• Fluent oral and written communication skills in English, see Language requirements
  • Personal suitability and motivation for the position.

To be eligible for admission to the doctoral programmes at the University of Oslo, applicants must, as a minimum, have completed a five-year graduation course (Master’s degree or equivalent), including a Master’s thesis of at least 30 ECTS. In special cases, the Faculty may grant admission on the basis of a one-year Master course following an assessment of the study programme’s scope and quality.

In assessing the applications, special emphasis will be placed on:

  • The project's scientific merit, relevance and innovation
  • The applicant’s ability to contribute to one of the described research strands of the AssemblingLife project.
  • The applicant's estimated academic and personal ability to complete the project within the time frame
  • The applicant’s ability to produce philosophical work of high quality
  • The applicant's ability to complete research training
  • Good collaboration skills and an ability to join interdisciplinary academic communities

Applicants who have recently graduated with excellent results may be given preference.

We offer

How to apply

The application must include:

  • Application letter describing the applicant’s qualifications and motivation for the position
  • Curriculum Vitae (with a list of education, positions, teaching experience, administrative experience and other qualifying activities, including a complete list of publications)
  • Transcript of records of your Bachelor’s and Master's degrees. Applicants with education from a foreign university must attach an explanation of their university's grading system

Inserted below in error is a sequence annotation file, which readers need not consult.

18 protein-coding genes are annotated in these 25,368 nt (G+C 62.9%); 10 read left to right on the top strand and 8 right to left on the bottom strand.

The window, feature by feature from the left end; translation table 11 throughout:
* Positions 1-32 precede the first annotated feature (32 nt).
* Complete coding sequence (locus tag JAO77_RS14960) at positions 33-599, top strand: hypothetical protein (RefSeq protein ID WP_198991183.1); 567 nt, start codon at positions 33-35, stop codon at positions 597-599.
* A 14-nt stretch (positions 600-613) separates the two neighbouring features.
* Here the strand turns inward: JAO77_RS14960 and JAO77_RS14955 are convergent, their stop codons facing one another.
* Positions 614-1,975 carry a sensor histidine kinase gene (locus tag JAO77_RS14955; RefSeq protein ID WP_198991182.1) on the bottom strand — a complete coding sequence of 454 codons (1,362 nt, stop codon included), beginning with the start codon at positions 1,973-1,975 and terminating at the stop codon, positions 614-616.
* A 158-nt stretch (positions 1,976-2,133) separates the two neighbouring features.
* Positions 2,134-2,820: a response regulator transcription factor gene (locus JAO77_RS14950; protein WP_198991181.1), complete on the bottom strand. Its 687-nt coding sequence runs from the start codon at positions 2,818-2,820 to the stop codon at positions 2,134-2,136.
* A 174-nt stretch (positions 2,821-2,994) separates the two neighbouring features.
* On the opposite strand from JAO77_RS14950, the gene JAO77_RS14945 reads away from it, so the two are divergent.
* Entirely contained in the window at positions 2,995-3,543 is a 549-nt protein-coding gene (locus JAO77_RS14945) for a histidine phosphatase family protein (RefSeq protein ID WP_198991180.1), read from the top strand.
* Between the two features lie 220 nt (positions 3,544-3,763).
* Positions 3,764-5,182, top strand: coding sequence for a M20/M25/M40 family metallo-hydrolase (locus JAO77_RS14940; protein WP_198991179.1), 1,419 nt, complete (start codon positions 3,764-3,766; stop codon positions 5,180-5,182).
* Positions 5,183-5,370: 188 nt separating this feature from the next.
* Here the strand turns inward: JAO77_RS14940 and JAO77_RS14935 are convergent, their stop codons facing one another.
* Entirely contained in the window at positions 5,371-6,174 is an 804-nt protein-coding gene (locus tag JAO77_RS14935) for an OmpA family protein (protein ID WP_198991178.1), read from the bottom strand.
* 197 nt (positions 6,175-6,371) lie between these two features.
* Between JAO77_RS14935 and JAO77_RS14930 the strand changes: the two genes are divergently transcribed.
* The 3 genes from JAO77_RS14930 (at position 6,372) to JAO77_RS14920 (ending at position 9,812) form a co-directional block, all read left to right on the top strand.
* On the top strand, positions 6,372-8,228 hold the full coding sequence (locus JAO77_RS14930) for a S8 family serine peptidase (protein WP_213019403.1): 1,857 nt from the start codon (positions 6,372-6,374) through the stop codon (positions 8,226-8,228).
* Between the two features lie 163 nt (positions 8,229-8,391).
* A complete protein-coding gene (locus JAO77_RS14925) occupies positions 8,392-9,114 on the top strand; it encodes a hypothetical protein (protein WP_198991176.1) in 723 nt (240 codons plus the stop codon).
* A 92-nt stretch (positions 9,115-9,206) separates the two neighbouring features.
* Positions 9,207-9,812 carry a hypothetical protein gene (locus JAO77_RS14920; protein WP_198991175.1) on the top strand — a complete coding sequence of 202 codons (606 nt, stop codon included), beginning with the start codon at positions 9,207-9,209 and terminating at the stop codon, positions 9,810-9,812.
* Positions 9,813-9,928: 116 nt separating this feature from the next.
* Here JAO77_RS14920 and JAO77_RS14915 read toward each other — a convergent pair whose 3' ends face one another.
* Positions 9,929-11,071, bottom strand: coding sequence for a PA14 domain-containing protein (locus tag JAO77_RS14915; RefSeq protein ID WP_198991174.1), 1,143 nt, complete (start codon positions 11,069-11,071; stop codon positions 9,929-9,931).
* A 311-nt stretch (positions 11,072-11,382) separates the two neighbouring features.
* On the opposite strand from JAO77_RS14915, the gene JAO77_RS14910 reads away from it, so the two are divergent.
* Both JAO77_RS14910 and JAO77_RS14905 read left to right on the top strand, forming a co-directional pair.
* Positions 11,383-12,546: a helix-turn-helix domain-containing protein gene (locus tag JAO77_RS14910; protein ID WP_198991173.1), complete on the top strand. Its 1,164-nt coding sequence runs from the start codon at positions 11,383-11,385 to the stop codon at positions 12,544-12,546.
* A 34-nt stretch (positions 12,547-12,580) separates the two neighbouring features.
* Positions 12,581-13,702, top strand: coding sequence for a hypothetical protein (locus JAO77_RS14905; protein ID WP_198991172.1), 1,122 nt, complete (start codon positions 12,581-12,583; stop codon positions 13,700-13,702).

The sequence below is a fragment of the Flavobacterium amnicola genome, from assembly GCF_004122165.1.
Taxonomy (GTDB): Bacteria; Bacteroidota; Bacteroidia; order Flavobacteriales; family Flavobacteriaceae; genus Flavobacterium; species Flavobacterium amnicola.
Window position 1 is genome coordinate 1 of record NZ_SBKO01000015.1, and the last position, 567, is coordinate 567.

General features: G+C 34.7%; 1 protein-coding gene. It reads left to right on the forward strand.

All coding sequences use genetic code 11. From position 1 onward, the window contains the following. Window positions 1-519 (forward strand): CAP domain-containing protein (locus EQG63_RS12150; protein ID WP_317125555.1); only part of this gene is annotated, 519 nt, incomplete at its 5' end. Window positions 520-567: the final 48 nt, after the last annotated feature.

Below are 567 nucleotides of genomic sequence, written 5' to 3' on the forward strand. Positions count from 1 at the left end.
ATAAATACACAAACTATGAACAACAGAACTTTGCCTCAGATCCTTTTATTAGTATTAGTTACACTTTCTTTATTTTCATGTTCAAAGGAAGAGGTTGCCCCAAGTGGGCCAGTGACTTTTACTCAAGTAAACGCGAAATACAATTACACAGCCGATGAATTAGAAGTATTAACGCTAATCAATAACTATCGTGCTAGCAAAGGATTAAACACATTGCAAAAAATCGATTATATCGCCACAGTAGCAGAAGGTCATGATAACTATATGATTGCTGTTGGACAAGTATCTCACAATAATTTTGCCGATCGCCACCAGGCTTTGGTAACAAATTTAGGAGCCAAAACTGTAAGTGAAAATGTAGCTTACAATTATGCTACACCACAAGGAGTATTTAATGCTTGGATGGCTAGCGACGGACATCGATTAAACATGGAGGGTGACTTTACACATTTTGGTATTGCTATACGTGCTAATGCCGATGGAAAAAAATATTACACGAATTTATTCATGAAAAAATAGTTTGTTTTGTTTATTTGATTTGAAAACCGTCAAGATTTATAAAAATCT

• Documentation of Language requirements (if applicable)
  • Project description, including a detailed progress plan for the project (3 - 5 pages, maximum 14,000 characters. See Template for project descriptions)
  • An academic writing sample of up to 8000 words

Please note that all documents must be in English or a Scandinavian language.

Educational certificates, master theses and the like are not to be submitted with the application, but applicants may be asked to submit such information or works later.

The application with attachments must be delivered in our electronic recruiting system, jobbnorge.no.

Short-listed candidates will be invited for an interview.

Formal regulations

See also regulations as well as guidelines for the application assessment process and appointments to research fellowships.

Following the Freedom of Information Act (Offentleglova) § 25, Chapter 2, demographic information about the applicant may be used in the public list of applicants even if the applicant opts out from the entry in the public application list.

The University of Oslo has an Acquisition of Rights Agreement for the purpose of securing rights to intellectual property created by its employees, including research results.

The University of Oslo aims to achieve a balanced gender composition in the workforce and to recruit people with ethnic minority backgrounds.

Contact information